You the howling of a black girl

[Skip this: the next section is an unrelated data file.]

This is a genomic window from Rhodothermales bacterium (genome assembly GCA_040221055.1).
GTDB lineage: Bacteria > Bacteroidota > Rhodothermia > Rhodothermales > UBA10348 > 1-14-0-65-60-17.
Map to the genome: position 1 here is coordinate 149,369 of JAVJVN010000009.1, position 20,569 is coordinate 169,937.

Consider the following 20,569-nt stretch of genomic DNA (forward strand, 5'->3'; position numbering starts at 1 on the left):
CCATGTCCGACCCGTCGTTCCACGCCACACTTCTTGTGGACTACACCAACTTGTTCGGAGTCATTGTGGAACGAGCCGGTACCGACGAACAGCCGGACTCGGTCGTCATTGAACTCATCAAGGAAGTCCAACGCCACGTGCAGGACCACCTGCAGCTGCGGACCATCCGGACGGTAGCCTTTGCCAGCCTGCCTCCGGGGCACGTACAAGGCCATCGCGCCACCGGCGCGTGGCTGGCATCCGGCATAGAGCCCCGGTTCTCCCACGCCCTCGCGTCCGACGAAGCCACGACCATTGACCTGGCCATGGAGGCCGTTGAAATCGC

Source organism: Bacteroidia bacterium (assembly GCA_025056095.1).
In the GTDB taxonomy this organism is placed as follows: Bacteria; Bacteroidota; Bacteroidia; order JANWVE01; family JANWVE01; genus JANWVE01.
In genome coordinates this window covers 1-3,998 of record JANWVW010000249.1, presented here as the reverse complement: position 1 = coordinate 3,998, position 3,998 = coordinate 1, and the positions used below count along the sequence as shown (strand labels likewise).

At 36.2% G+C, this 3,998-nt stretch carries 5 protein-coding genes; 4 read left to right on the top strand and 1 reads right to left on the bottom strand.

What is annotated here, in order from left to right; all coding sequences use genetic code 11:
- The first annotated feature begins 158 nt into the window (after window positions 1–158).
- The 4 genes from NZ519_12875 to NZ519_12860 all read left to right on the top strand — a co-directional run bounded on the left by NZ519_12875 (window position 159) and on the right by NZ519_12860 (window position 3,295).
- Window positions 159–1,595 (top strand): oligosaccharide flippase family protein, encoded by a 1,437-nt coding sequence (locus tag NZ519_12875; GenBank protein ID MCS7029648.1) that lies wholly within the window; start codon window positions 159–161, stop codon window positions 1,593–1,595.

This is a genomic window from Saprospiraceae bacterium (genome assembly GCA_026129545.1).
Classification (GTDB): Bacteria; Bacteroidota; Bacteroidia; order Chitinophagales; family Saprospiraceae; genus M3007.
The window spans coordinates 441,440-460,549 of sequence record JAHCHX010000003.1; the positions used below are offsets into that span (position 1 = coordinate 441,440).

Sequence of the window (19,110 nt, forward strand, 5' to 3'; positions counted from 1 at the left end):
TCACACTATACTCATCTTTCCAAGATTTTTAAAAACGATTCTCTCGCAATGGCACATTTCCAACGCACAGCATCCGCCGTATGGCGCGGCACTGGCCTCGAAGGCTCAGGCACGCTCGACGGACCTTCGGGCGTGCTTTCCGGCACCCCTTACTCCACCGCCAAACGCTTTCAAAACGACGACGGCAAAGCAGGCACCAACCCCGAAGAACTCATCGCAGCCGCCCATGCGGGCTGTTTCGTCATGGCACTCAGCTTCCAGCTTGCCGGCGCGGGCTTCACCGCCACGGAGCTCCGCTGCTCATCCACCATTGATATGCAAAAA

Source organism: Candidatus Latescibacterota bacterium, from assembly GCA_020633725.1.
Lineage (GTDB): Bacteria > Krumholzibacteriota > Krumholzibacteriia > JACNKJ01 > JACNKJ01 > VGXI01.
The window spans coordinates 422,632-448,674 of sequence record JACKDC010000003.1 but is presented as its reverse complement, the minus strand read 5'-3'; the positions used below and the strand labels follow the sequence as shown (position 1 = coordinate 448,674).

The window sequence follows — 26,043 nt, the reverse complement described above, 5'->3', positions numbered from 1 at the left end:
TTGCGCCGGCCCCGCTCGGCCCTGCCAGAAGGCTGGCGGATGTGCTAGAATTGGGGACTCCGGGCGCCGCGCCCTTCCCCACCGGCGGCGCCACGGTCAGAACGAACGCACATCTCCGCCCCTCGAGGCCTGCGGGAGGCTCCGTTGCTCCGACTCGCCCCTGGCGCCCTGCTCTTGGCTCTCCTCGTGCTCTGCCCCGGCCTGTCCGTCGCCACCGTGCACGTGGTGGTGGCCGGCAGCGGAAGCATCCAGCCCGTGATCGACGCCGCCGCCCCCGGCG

You have the right to remain silent. Up Anything you say can and will be used against you in a court of law. You have the right to an attorney. If you cannot afford an attorney, one will be provided for you. Do you understand the rights I have just read to you? With these rights in mind, do you wish to speak to me?” Everyone raise your hands. I’m going to name some names.When you hear a name that you don’t recognize, you can’t tell me anything about them put your hand down. All right. Eric Garner. Mike Brown. Tamir Rice. Freddie Gray.Intro Let’s continue.Michelle Cusseaux. Aura Rosser. Meagan Hockaday. Natasha Mckenna. Tyisha Shenee Miller. Yvette Smith.Kendra James. Ralkina Jones.Rekia Boyd.Tanisha Anderson.So those of you who recognized the first group of names know that these were African-Americans who have been killed by the police over the last two and a half years. What you may not know is that the other list is also African-Americans who have been killed within the last two years. Only one thing distinguishes the names that you know from the names that you don’t know: gender. The face of police Brutality is male. But i guess no one hears the howling of a black girl ghost. Michelle Cusseaux August 2014The 50 year old A mentally ill woman was shot and killed by a Phoenix police sergeant, with  a single gunshot at the threshold of her own apartment.Say her name These names are etched into tombstones that stand over the graves of black women killed by police — and hopefully echoed at a vigil .The awareness of the level of violence that black women experience is exceedingly low.Now, it is surprising, isn’t it, that this would be the case. I mean, there are two issues involved here. There’s violence against African-Americans, and there’s violence against women, two issues that have been talked about a lot lately. But when we think about who is implicated by these problems, when we think about who is victimized by these problems, the names of these black women never come to mindAura Rosser November 9th, 2014officers from the Ann Arbor Police Department were dispatched for a reported domestic disturbance in progress.  Upon arrival, responding officers were confronted by a woman armed holding  knife.  One responding officer discharged his firearm killing 40-year-old Aura Rosser   Say her name  These women’s names have slipped through our consciousness because there are no frames for us to see them, no frames for us to remember them, no frames for us to hold them. As a consequence policymakers don’t think about them, and politicians aren’t encouraged or demanded that they speak to them. I had come to recognize that the problem she  was facing was a framing problem. The frame that the courts are  using to see gender discrimination or to see race discrimination are  partial, and it’s distorting.Now, you might ask, why does a frame matter? I mean, after all, an issue that affects black people and an issue that affects women, wouldn’t that include black people who are women and women who are black people? Natasha McKenna Feb. 8, 2015    McKenna died after being shocked four times with a stun gun while her hands were cuffed and her legs shackled. McKenna, who suffered from mental illness, was in custody in the Fairfax County, Va., jail when a deputy used the stun gun on her. Say her name So it occurred to me, maybe a simple analogy to an intersection might allow judges to better see our dilemma. So if we think about this intersection, the roads to the intersection would be the way that the justice system was structured by race and by gender. And then the traffic in those roads would be the crime standards  and the other practices that ran through those roads. Now, because we are both black and female, we’re positioned precisely where those roads overlapped, experiencing the simultaneous impact of the country’s gender and race traffic. The law — the law is like that ambulance that shows up and is ready to treat us but only if it can be shown that she was harmed on the race road or on the gender road but not where those roads intersected.Sorry injury  not valid Tyisha Shenee Miller, December 1998 A Black  19-year-old who was killed.  shot 12 times, four to the head,  once in the chest and had seven other bullet wounds  while waiting in her car. Her parents had actually called police for help as she might have been suffering from carbon monoxide poisoning or a seizure after a flat tire. The officer’s gun assured them this wasnt true.Say her name The shooting deaths of unarmed black people by police or vigilantes in the U.S. have become startlingly cliché. The formula for disaster tends to involve a white police officer or person who, purportedly out of fear for his life, fatally shoots a black civilian. Then the killer is acquitted in the courts. Yvette Smith Feb. 16, 2014  Smith, a mother of two, was fatally shot on the front porch of her home by a deputy in Bastrop County, Texas. The sheriff’s office first said Smith was armed. Later, it retracted that statement.Say her name  Police violence against black women is very real. The level of violence that black women face is such that it’s not surprising that some of them do not survive their encounters with police. Black girls as young as seven, great grandmothers as old as 95 have been killed by the police. They’ve been killed in their living rooms, in their bedrooms.They’ve been killed in their cars. They’ve been killed on the street. They’ve been killed in front of their parents and they’ve been killed in front of their children. They have been shot to death. They have been stomped to death. They have been suffocated to death. They have been manhandled to death. They have been tasered to death. They’ve been killed when they’ve called for help. They’ve been killed when they were alone, and they’ve been killed when they were with others. They’ve been killed shopping while black, driving while black, having a mental disability while black,having a domestic disturbance while black. They’ve even been killed being homeless while black. They’ve been killed talking on the cell phone, laughing with friends, sitting in a car reported as stolen and making a U-turn in front of the White House with an infant strapped in the backseat of the car. Kendra James May 5, 2003 James ,who was 23, was shot in the head by a police officer in Portland, Ore., on May 5, 2003, after the car in which she was a passenger was pulled over. A police officer said he fired in “self-defense” during a struggle with James, who moved into the driver’s seat after the driver was arrested. James was unarmed.Say her name Why don’t we know these stories? Data indicates black women account for nearly 20% of those unarmed black people  killed by officers in the past 15 years. And yet, we don’t act, and some of us don’t even know who these women are, because the lives and deaths of black women and girls don’t move us in the same way as those of black boys and men, So what can we do? In 2014, the African-American Policy Forum began to demand that we “say her name” at rallies, at protests, at conferences, at meetings, anywhere and everywhere that state violence against black bodies is being discussed. But saying her name is not enough. We have to be willing to do more. We have to be willing to bear witness, to bear witness to the often painful realities that we would just rather not confront, the everyday violence and humiliation that many black women have had to face, black women across color, age, gender expression, sexuality and ability. Ralkina Jones, July 27th 2015The 37 year old, was found unresponsive in her jail cell in Cleveland Heights, Ohio. Jones had been arrested after her ex-husband accused her of assaulting him and trying to hit him with a car. Once in custody, she described her medical conditions and necessary medications in detail to officers, expressing concern for her well-being.  Last recorded words were “I don’t want to die in your cell,”Say her name As a black woman, these moments remind me that I live in a society and work in a movement that insists on prioritizing the lives of black men over women.When black men are killed, slogans like “hands up, don’t shoot” or “I can’t breathe” echo across the country. When black girls and women are killed, there is comparative silence. There is a special gut-wrenching pain that is present when the victim is a black woman, because their deaths will go unnoticed by the general public. And there will be no protests nor national vigils in their honor. ( Nakisha Lewis)Rekia Boyd March 21, 2012  Chicago Police Detective Dante Servin had been off-duty when, around 1 a.m., he approached a group that included Boyd in his car. After one of the individuals present, 39-year-old Anthony Cross, walked toward Servin holding what the officer thought was a gun, Servin began firing and hit Boyd in the head. No one Marched for her. Say her name Online campaigns like #sayhername and #blackwomenslivesmatter have attempted to highlight the discrimination black women face from police. And yet, while awareness is growing, a meaningful discussion has yet to begin about the oft-present undercurrents of sexual harassment. It’s unsurprising, as there has been very little research about the connection between police brutality and sexual assault. According to the Cato Institute, over nine percent of the reported police misconduct in 2010 was sexual assault — second only to the use of excessive force. Of that percentage, women of color are undoubtedly impacted.Tanisha Anderson. November 13th 2014One of the many dreadful consequences of killings at home is that families must bear witness, to the body of a mother’s daughter, a brother’s sister, lying in the middle of the road with her nightgown hiked up around her hips. The family of the 37-year-old schizophrenic , Anderson,  , was watching from her rambling Victorian family house in east Cleveland when she was taken into custody last November and, they say, slammed onto the pavement and handcuffed. At some point during the fatal police encounter  she went limp and  stopped breathingsay her name. So we have the opportunity right now to collectively bear witness to some of this violence.  And as you sit we have an opportunity to reverse what happened at the beginning of this talk, when we could not raise your hands  for these women because you did not know their names.Say Her name if we can’t see a problem, we can’t fix a problem. Together, we’ve come together to bear witness to these women’s lost lives. But the time now is to move from mourning and grief to action and transformation. This is something that we can do. It’s up to us.You have the right to remain silent. Anything you say can and will be used against you in a court of law. You have the right to an attorney. If you cannot afford an attorney, one will be provided for you. Do you understand the rights I have just read to you? With these rights in mind, do you wish to speak to me?”No sir